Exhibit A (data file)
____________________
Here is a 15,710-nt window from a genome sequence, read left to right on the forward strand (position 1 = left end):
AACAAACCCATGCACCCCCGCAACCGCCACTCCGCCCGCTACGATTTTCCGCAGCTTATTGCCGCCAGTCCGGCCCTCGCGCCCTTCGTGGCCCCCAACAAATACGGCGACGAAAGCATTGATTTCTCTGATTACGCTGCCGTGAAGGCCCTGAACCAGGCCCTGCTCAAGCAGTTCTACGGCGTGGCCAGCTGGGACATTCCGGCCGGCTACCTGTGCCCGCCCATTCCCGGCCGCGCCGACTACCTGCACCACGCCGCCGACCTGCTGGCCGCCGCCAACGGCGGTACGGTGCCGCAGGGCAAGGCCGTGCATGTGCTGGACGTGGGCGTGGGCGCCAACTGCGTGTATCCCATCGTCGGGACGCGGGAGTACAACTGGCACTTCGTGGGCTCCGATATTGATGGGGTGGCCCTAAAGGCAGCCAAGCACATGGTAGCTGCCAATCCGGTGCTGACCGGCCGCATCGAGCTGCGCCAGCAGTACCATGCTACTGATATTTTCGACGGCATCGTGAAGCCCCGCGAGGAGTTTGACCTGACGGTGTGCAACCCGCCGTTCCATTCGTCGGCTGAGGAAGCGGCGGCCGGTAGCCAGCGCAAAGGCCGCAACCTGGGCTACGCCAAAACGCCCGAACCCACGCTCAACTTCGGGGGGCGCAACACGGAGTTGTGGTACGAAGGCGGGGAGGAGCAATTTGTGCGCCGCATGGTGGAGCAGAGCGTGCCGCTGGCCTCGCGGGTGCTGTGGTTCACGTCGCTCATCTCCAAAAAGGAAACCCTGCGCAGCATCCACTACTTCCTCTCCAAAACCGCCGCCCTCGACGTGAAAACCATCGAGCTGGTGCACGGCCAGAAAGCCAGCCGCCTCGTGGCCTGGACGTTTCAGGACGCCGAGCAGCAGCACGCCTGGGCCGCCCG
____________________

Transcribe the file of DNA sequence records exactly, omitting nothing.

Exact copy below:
Here is a 15,710-nt window from a genome sequence, read left to right on the forward strand (position 1 = left end):
AACAAACCCATGCACCCCCGCAACCGCCACTCCGCCCGCTACGATTTTCCGCAGCTTATTGCCGCCAGTCCGGCCCTCGCGCCCTTCGTGGCCCCCAACAAATACGGCGACGAAAGCATTGATTTCTCTGATTACGCTGCCGTGAAGGCCCTGAACCAGGCCCTGCTCAAGCAGTTCTACGGCGTGGCCAGCTGGGACATTCCGGCCGGCTACCTGTGCCCGCCCATTCCCGGCCGCGCCGACTACCTGCACCACGCCGCCGACCTGCTGGCCGCCGCCAACGGCGGTACGGTGCCGCAGGGCAAGGCCGTGCATGTGCTGGACGTGGGCGTGGGCGCCAACTGCGTGTATCCCATCGTCGGGACGCGGGAGTACAACTGGCACTTCGTGGGCTCCGATATTGATGGGGTGGCCCTAAAGGCAGCCAAGCACATGGTAGCTGCCAATCCGGTGCTGACCGGCCGCATCGAGCTGCGCCAGCAGTACCATGCTACTGATATTTTCGACGGCATCGTGAAGCCCCGCGAGGAGTTTGACCTGACGGTGTGCAACCCGCCGTTCCATTCGTCGGCTGAGGAAGCGGCGGCCGGTAGCCAGCGCAAAGGCCGCAACCTGGGCTACGCCAAAACGCCCGAACCCACGCTCAACTTCGGGGGGCGCAACACGGAGTTGTGGTACGAAGGCGGGGAGGAGCAATTTGTGCGCCGCATGGTGGAGCAGAGCGTGCCGCTGGCCTCGCGGGTGCTGTGGTTCACGTCGCTCATCTCCAAAAAGGAAACCCTGCGCAGCATCCACTACTTCCTCTCCAAAACCGCCGCCCTCGACGTGAAAACCATCGAGCTGGTGCACGGCCAGAAAGCCAGCCGCCTCGTGGCCTGGACGTTTCAGGACGCCGAGCAGCAGCACGCCTGGGCCGCCCG